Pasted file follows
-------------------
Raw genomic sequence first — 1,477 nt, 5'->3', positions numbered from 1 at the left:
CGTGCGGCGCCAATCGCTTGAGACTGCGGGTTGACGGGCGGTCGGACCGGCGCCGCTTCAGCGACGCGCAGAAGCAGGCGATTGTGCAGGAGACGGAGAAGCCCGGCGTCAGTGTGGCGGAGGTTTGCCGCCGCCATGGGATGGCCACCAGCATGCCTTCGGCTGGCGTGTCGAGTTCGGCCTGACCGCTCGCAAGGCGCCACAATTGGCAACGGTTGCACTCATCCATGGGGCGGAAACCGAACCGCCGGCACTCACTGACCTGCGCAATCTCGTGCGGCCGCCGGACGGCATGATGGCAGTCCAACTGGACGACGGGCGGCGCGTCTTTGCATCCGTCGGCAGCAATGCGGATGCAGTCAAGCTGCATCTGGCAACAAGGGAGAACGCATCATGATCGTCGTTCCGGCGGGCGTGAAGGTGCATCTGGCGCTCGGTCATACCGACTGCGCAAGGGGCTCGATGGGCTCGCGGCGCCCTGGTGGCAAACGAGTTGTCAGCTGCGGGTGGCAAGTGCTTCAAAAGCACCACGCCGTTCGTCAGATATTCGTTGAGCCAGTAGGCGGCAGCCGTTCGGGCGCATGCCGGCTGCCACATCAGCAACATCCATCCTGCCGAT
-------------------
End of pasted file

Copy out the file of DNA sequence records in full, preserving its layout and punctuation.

Raw genomic sequence first — 1,477 nt, 5'->3', positions numbered from 1 at the left:
CGTGCGGCGCCAATCGCTTGAGACTGCGGGTTGACGGGCGGTCGGACCGGCGCCGCTTCAGCGACGCGCAGAAGCAGGCGATTGTGCAGGAGACGGAGAAGCCCGGCGTCAGTGTGGCGGAGGTTTGCCGCCGCCATGGGATGGCCACCAGCATGCCTTCGGCTGGCGTGTCGAGTTCGGCCTGACCGCTCGCAAGGCGCCACAATTGGCAACGGTTGCACTCATCCATGGGGCGGAAACCGAACCGCCGGCACTCACTGACCTGCGCAATCTCGTGCGGCCGCCGGACGGCATGATGGCAGTCCAACTGGACGACGGGCGGCGCGTCTTTGCATCCGTCGGCAGCAATGCGGATGCAGTCAAGCTGCATCTGGCAACAAGGGAGAACGCATCATGATCGTCGTTCCGGCGGGCGTGAAGGTGCATCTGGCGCTCGGTCATACCGACTGCGCAAGGGGCTCGATGGGCTCGCGGCGCCCTGGTGGCAAACGAGTTGTCAGCTGCGGGTGGCAAGTGCTTCAAAAGCACCACGCCGTTCGTCAGATATTCGTTGAGCCAGTAGGCGGCAGCCGTTCGGGCGCATGCCGGCTGCCACATCAGCAACATCCATCCTGCCGAT